Proud. What does it mean? No really. Proud is an adjective meaning: “a high or inordinate opinion of one’s own dignity, importance, merit, or superiority, whether as cherished in the mind or as displayed in bearing, conduct, etc.” Many of us use pride as a noun, or proud as an adjective in both a positive and negative way. We believe it’s important to possess some sort of pride in ourselves. We also loath the person who has so much pride they cannot see past their own faults, for example. In gay culture, “Gay pride or LGBT pride is the positive stance against discrimination and violence toward lesbian, gay, bisexual, and transgender (LGBT) people to promote their self-affirmation, dignity, equality rights, increase their visibility as a social group, build community, and celebrate sexual diversity and gender variance.”
I was thinking on this the other day and wondering why there isn’t a straight pride celebration. Why is that showing our pride in an organized fashion only happens in marginalized groups. When I lived in New York City, every weekend from April-October there was a festival that would run down 5th avenue. The Puerto Ricans would come out and march and parade their flags and the pride of their culture down the street. So would the Cubans. There is an Evangelical children’s parade, a German-American parade, a West Indian-American day parade, a dance parade. The list goes on and on.
So there debunks my theory. Showing pride isn’t only for marginalized groups. But, for LGBT persons ” Pride, as opposed to shame and social stigma, is the predominant outlook that bolsters most LGBT rights movements throughout the world” (wikipedia.org) There’s that word shame. It’s something we all feel. But not all of us feel shame when it pertains to our sexuality. If you’re not an LGBT person, but you’re reading this, I want you to do an exercise with me. Close your eyes for thirty seconds. While your eyes are closed, imagine what life would be like if you were ashamed of something as simple as your sexuality? Now open them. What did you think? What did you feel? I bet women can relate to this. Perhaps some empathetic men can too. I’ve been thinking a lot about this lately as June is Pride month and it dawned on me how strange it is that LGBT people as a culture have to hold a parade to show the world that we are proud of who we are that our culture is actually normal. You’d never guess that by watching the news coverage of a pride parade or festival. No one looks proud, everyone looks reckless. The media covers the most sensational part of every story. We all know that.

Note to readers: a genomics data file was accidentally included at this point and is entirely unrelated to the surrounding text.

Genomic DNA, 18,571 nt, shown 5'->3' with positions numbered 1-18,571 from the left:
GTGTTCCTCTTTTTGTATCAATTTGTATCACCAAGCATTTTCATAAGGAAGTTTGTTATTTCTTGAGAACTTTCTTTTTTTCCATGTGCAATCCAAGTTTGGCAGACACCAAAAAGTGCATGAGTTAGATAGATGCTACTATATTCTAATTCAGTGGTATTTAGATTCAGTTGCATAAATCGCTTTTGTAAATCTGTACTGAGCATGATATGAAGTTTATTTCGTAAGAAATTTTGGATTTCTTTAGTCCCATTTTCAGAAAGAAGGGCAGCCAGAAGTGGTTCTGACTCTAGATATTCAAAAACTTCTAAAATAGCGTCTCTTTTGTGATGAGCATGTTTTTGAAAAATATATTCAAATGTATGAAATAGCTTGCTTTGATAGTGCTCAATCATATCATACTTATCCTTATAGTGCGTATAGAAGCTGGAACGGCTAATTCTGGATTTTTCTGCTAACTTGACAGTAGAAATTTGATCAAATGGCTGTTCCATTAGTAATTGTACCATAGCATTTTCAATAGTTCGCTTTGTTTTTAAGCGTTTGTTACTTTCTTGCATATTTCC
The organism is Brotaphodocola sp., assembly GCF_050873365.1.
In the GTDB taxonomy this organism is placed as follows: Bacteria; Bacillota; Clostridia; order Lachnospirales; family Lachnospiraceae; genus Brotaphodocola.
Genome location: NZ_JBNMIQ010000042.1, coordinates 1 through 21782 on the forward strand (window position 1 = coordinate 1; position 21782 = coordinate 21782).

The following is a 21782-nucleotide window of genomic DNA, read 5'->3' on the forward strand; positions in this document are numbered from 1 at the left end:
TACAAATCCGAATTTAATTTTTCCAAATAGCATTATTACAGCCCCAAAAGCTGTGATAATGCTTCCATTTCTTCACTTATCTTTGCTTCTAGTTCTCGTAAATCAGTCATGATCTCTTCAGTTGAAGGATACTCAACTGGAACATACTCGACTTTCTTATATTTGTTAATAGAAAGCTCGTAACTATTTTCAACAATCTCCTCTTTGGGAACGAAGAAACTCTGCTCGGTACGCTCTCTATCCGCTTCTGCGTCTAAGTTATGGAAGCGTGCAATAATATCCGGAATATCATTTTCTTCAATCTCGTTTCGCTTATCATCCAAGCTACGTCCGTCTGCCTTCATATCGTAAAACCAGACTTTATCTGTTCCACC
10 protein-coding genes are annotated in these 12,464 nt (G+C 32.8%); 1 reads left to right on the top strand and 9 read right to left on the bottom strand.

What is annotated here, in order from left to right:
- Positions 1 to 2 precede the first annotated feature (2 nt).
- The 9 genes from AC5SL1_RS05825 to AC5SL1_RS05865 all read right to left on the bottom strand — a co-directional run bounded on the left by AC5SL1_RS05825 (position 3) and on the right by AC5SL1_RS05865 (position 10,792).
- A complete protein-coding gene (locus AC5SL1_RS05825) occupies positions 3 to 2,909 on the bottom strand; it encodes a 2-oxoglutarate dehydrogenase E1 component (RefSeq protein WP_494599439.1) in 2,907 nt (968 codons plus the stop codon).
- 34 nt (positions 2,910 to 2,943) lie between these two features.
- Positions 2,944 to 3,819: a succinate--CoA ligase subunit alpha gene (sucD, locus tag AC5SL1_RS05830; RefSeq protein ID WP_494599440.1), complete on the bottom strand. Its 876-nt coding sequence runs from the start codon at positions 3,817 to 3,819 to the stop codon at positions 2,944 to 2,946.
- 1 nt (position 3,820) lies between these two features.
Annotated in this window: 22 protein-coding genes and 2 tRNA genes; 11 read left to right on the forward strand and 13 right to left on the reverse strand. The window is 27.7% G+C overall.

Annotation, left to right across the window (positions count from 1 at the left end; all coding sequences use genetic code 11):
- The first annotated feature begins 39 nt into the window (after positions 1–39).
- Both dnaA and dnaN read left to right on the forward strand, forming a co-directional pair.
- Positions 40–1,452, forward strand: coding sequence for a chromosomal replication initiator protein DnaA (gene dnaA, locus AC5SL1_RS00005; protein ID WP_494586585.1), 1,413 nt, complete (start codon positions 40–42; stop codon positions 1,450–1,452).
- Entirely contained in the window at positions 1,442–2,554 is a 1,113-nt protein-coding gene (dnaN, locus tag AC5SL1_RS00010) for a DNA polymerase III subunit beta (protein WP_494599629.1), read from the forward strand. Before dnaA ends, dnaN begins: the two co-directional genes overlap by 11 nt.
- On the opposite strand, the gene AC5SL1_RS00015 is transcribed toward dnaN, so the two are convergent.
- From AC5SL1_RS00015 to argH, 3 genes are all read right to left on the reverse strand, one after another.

I cannot even begin to tell you of the pressures of growing up in a straight male dominated society. Consider what it might do to your psyche, your sense of guilt; your dealings with shame. It makes it just that much harder to be who you are and to be proud of who you are. As soon as I figured out I was gay, I became ashamed of it. And to this day, depending on where I travel, I still am. I’m still cautious about who I tell or how I show it-especially in countries where strict laws condemn homosexuality. Imagine being an LGBT person in Chechnya where at present they are exterminating and torturing gays. Have you ever had this worry based upon your attraction to the opposite sex? Take that one step further now and imagine being a transgendered person. A friend of mine and I were having a conversation in the pool the other day–discussing guilt and shame and how it has shaped us for the worse and then eventually for the stronger and the better. We spoke of people we know who don’t understand why Transgendered people were “grouped” with Lesbian, Gay, Bi-sexual. After all , “Being transgender is independent of sexual orientation: transgender people may identify as heterosexual, homosexual, bisexual, asexual, etc., or may consider conventional sexual orientation labels inadequate or inapplicable.” So why are the transgendered grouped with lesbians, gays and bi-sexuals? My guess is because we’re inclusive and we’re proud of who we are. We all should be. Everyone reading this should be damned proud of who they are and show it gracefully and humbly. I think of this often and think that a lot of times, it’s not who you are that should make you proud or not proud. It’s what you do. At least that’s what the lyric of the theme song from the London Olympics in 2012 taught me. “What have you done today to make you feel proud?”